The Syrian military is prepared to use chemical weapons against its own people and is awaiting final orders from President Bashar Assad, U.S. officials told NBC News on Wednesday.
The military has loaded the precursor chemicals for sarin, a deadly nerve gas, into aerial bombs that could be dropped onto the Syrian people from dozens of fighter-bombers, the officials said.
As recently as Tuesday, officials had said there was as yet no evidence that the process of mixing the “precursor” chemicals had begun. But Wednesday, they said their worst fears had been confirmed: The nerve agents were locked and loaded inside the bombs.
Chemical weapons on the battlefield against a well equipped military force are more about hindering that force than killing it. With as little as 15 minutes warning, most military forces can adopt sufficient protective measures to prevent most casualties. The need to decontaminate personnel and equipment, however, would reduce the unit effectiveness greatly, however.
But a nerve agent attack against a civilian (or insurgent) population would be devastating. In addition to large scale prompt casualties, large swaths of land would contaminated and uninhabitable for extended periods of time. Simply retrieving any people that survive the initial attack would be a great challenge, as the risk of contaminating them, their rescuers, or even any save haven survivors are taken to are very high.
Politicians, most especially President Obama, have issued statements that the use of chemicals weapons is totally unacceptable, a red line event.
But what are our options here? Truth be told, I don’t think we really have any good ones.
We can take no action at all. With a public increasingly weary of US intervention in the Middle East, that’s a fairly popular option. But doing so leaves us with no influence over the future shape of Syria. Further, it may embolden our enemies, who would think us weak and without the nerve to act.
We can intervene now, either through airpower, or limited support to insurgent groups. That may be enough to prevent the Assad regime from using chemical weapons. But it is not without its own risks. Any strike on weapons storage may well release the very agents whose use we aim to prevent. Or it may force the Assad regime into “use ’em or lose ’em” mindset. And frankly, we don’t really know that any coalition of anti-regime forces would be a better partner in the region than the current regime.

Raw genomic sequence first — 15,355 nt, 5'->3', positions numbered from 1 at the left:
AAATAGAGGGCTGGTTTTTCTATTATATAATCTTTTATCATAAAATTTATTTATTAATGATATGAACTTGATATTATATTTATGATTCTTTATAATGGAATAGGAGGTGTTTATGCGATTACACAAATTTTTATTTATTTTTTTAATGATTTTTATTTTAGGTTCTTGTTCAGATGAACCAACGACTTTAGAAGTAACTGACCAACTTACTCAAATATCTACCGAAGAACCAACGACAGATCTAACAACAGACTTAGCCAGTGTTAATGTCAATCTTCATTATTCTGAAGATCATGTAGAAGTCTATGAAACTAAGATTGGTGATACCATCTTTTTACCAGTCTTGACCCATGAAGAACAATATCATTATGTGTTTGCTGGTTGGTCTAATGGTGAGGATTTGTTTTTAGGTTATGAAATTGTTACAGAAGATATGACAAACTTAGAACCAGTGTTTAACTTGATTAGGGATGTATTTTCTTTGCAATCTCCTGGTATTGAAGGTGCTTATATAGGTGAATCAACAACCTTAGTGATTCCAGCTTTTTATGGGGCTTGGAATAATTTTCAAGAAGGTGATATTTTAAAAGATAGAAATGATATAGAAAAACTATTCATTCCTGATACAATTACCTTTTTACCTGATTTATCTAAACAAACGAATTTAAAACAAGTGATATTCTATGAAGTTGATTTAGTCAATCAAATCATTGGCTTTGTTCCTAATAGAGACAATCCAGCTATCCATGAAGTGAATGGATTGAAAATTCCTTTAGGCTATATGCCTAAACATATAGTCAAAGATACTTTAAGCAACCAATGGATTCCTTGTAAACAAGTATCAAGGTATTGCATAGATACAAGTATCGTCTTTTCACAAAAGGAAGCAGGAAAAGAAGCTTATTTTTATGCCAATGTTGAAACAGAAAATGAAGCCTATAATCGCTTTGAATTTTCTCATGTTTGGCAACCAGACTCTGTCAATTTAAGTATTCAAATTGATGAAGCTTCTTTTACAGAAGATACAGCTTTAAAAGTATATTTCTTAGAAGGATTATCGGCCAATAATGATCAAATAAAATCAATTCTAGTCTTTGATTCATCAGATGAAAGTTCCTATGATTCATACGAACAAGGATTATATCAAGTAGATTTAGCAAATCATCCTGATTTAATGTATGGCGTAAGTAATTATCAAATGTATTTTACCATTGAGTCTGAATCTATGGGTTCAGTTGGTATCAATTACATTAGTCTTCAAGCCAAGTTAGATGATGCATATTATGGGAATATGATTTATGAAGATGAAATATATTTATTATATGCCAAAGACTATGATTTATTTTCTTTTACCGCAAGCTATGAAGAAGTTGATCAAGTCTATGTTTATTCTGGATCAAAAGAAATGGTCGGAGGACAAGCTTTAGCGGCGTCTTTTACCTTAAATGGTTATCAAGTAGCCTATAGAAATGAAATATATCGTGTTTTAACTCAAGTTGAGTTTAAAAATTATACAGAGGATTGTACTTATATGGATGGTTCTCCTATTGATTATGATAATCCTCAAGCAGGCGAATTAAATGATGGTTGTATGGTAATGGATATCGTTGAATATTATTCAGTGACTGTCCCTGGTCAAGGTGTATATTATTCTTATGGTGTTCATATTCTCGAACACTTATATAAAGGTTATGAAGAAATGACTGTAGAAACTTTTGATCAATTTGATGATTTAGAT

Finally, we can bide our time and only intervene if the Assad regime does in fact use chemical weapons. In fact, to some extent, if Assad does use chemical weapons, a failure to relentlessly pursue him personally, and kill him will only encourage other tinpot dictators to acquire and use chemical weapons, either against their own fractious populations, or nearby problematic neighbors. But as the hunts for Saddam Hussein and Osama bin Laden showed, tracking down one man can be a lengthy proposition.
I find none of these options appealing. Frankly, I don’t see a single good path for the US to take.
I’m still debating the wisdom of our intervention in Libya. My criticisms of that campaign were not really about the choice to intervene, but rather the domestic politics of how President Obama did so.
Part of me thinks that bombing the crap out of Assad is a good idea, just on general principle. The other part of me thinks that as long as it’s just Arabs killing Arabs, have at it.
What say you? What should we do, and when?